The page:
If road infrastructure can be firmed up, Gwadar will give China continental access to the Indian Ocean. It would thus provide an alternative to the “Malacca Dilemma”, where China’s sea trade must pass through the constricted waterway near Singapore. Chinese companies started building an enlarged airport at Gwadar last year, destined to be the second largest in Pakistan.

On August 1, the China Maritime Studies Institute (CMSI) of the US Naval War College published an insightful report entitled Gwadar: China’s Potential Strategic Strongpoint in Pakistan.

Authors Isaac B. Kardon, Conor M. Kennedy and Peter A. Dutton concluded, “Work to date has yet to meaningfully connect the port to inland transport networks … The lack of high-capacity transport infrastructure greatly limits the potential for Gwadar’s commercial development. The Balochistan hinterland is insufficient to realise the grand regional ambitions for Gwadar. However, the long-term nature of China’s interest in Pakistan’s development cautions against ruling out the eventual development of a viable transport network.”

They added, “The commercial prospects for the Chinese projects at Gwadar are uncertain in significant part because of the local security situation. Terrorism, in particular, poses a direct threat to Chinese workers and projects, which have been targeted by Baloch nationalist groups hostile to China’s presence. This risk has not, however, deterred Chinese investment in Pakistan – in fact, perhaps counterintuitively, it may have spurred increased investment since bringing about a more secure and stable Pakistan through development is the underlying strategic motivation.”

Undeniably, the security situation in Balochistan does present risks to Chinese projects and personnel.

The most glaring question is whether China is already using Gwadar for military purposes.

The CMSI report definitively answers, “Gwadar is an inchoate ‘strategic strongpoint’ in Pakistan that may one day serve as a major platform for China’s economic, diplomatic and military interactions across the northern Indian Ocean region. As of August 2020, it is not a PLA base, but rather an underdeveloped and underutilised commercial multipurpose port built and operated by Chinese companies in service of broader PRC foreign and domestic policy objectives.”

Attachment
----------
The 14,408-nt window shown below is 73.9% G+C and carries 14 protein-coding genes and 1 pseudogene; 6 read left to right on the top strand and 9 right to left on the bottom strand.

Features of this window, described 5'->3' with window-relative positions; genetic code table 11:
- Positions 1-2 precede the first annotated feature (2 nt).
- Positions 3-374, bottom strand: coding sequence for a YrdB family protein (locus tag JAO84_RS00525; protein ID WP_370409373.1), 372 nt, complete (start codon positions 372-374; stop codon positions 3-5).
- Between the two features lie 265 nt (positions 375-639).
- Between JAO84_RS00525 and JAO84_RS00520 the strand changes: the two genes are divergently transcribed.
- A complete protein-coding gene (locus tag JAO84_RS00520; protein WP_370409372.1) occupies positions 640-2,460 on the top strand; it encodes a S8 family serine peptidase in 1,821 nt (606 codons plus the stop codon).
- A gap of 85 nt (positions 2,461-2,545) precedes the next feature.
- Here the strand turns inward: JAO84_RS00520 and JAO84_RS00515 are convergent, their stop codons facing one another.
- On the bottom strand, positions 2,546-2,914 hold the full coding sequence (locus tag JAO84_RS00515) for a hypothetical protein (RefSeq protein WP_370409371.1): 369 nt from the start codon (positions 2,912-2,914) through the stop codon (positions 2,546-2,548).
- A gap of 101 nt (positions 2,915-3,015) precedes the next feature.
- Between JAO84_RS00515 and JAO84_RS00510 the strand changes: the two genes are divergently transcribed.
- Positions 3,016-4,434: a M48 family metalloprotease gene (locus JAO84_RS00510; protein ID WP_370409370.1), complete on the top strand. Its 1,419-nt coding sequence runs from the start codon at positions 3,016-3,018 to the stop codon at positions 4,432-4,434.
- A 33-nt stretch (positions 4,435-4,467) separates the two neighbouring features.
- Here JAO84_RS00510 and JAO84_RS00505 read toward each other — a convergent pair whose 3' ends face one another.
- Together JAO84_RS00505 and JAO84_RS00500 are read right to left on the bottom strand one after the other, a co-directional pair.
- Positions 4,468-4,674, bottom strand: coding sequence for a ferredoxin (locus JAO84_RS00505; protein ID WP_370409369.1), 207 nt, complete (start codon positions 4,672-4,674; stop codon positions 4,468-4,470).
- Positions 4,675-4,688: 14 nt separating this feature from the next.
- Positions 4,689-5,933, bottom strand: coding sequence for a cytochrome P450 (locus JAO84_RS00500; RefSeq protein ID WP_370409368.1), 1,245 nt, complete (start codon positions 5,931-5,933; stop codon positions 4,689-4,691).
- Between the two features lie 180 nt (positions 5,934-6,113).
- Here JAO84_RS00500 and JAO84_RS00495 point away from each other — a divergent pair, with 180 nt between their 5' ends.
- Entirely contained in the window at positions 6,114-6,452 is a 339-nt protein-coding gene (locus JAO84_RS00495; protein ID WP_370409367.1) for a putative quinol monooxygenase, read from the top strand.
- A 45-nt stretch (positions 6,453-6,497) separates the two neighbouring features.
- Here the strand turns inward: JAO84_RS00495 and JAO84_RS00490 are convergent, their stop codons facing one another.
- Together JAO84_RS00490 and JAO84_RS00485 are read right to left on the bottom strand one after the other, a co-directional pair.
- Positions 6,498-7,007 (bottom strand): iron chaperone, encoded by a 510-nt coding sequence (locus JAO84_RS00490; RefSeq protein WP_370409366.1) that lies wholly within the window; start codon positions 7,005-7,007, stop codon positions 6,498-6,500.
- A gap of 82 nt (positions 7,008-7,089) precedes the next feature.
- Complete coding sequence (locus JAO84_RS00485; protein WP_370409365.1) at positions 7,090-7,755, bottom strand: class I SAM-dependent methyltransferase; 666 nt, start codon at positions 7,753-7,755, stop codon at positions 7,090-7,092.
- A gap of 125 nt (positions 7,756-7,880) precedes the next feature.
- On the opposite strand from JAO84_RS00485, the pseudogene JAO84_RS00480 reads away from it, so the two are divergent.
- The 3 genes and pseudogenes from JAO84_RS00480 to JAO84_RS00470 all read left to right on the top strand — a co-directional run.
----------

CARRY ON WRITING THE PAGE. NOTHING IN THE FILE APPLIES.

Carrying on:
The academics describe reports of Chinese military use of Gwadar as “premature”. “…There have been no PLA deployments to Gwadar to date, nor even a single observed PLAN port call.”

Nonetheless, the American authors contend, “Chinese analysts view Gwadar as a top choice for establishing a new overseas strategic strongpoint, owing to its prime geographic location and strong China-Pakistan ties. Many PLA analysts consider Gwadar to be a suitable site for naval support.”

Certainly, the US government recognises the possibility of Gwadar becoming a Chinese military base. The Pentagon’s most recent annual report, Military and Security Developments involving the People’s Republic of China 2019, observed, “A more robust overseas logistics and basing infrastructure would allow China to project and sustain military power at greater distances. China’s leaders may assess that a mixture of military logistics models, including preferred access to overseas commercial ports and a limited number of exclusive PLA logistics facilities, probably collocated with commercial ports, most closely aligns with China’s overseas military logistics needs.”